Almost any day of the week in North Georgia you will find groups of people hiking. It doesn't matter what season of the year, someone is walking the trails. Most of the hard core hikers will be traveling the Appalachian Trail which start at Springer Mountain and ends in Canada. The majority of weekend hikers will plan weekend trips based on the time it takes to travel each section of the trail. At any AT crossing of a major road, you will find parked cars in designated areas that are the starting point or end of a group hike. A group can be two or more people hiking just a portion of the trail
The trails are well marked and on occasion you find an interesting landmark like this Geo Marker that provides valuable navigation information. One of the benefits of walking the Appalachian Trail are the people you meet along the way. Information is freely exchanged, good locations for replenishing water, food, etc are popular topics. Possibly a comment about an upcoming landmark or view is also exchanged.
If you are out overnight, the story exchanges are even more interesting. You will be surprised at the distances folks plan to travel, or has already traveled. Some folks start in Georgia while others are going further north.
Getting Ready for the Trip:
- Check Appalachian Trail (A.T.) guidebooks and maps for guidance and note that camping regulations vary considerably along the Trail.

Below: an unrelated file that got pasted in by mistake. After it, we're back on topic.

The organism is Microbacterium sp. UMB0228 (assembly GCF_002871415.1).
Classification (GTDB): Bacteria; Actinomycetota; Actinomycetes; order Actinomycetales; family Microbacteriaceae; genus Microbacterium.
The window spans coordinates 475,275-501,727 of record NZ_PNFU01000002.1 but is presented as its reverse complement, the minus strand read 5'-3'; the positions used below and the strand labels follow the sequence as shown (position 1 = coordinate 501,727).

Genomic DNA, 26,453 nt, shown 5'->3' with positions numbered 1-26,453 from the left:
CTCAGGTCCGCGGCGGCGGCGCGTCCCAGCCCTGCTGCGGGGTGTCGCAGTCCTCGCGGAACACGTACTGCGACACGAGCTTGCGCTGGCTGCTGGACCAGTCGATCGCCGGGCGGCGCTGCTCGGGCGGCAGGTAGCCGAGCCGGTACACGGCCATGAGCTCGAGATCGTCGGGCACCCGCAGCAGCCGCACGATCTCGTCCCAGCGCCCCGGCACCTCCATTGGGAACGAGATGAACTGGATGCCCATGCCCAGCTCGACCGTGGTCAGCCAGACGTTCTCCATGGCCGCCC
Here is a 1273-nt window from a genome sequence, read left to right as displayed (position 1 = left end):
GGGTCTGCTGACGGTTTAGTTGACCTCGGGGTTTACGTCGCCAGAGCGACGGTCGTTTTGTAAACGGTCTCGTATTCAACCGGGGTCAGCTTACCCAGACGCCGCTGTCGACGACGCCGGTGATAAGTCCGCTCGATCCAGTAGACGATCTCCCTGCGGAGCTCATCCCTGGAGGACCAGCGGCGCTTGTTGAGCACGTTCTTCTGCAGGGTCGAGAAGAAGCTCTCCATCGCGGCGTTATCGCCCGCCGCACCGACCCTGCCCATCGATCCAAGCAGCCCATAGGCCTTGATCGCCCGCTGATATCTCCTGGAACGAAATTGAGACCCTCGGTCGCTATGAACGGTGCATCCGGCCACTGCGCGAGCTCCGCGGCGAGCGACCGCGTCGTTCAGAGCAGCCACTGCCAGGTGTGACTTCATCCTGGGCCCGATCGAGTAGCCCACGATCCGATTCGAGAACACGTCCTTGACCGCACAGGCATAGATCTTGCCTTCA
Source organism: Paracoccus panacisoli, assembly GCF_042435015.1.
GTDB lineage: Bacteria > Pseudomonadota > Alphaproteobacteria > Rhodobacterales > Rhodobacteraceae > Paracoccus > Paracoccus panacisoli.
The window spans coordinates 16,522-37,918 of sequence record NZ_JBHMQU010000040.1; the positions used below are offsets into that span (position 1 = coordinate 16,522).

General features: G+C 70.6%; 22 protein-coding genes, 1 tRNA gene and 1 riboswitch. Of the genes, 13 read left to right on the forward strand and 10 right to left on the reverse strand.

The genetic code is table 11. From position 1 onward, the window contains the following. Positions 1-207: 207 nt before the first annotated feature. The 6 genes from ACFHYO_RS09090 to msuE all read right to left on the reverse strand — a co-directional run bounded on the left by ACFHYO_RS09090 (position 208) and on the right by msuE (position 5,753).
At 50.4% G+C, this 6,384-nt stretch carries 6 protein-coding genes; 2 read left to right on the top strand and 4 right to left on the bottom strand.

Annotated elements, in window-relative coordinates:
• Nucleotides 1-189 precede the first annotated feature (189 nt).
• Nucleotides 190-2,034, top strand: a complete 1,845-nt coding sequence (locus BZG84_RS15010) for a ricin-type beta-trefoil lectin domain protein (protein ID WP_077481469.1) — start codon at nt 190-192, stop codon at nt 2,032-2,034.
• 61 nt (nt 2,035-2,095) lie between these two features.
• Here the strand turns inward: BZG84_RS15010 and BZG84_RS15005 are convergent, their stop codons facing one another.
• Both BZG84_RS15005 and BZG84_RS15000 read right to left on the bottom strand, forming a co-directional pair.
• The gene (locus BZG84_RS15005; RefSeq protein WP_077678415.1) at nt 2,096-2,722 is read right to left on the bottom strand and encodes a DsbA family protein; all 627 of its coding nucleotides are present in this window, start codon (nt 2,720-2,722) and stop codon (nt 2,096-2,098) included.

- Travel in groups of 10 or fewer. If you are traveling in a group of more than 5, avoid using shelters, leaving them for lone hikers and smaller groups.
- Bring a lightweight trowel or wide tent stake to dig a hole for burying human waste.
- Bring a piece of screening to filter food scraps from your dishwater and pack them out with you.
- Bring a waterproof bag and at least 50 feet of rope to hang food and other scented articles. Or, carry a bear-resistant food container (“bear canister”) to store these items.
- Repackage food in re-sealable bags to minimize waste.
- Prepare for extreme weather, hazards, and emergencies – especially the cold – to avoid impacts from searches, rescues, and campfires.
- Learn when areas are most crowded and try to avoid those times. If you are planning a northbound thru-hike, avoid starting on March 1, March 15, the first day of spring, or April 1.
There are Sanitation and Waste Considerations:
- ”Pack it in, Pack it out.” Don’t burn, bury, or leave litter or extra food. This includes cigarette butts, fruit peels, and hygiene articles. Keep your trash bag handy so you can pick up litter left by others.
- Use the privy for human waste only (feces). Do not add trash. If there is no privy, dispose of human waste by burying it in a “cat-hole,” a hole 6-8 inches deep, 4-6 inches wide and at least 200 feet (80 steps) from campsites, water sources and shelters, and well away from trails. Add dirt to the hole, and stir with a stick to promote decomposition. Push toilet paper to the bottom of the hole, and leave your stick in the hole. Don’t hide your waste under a rock – this slows its decomposition.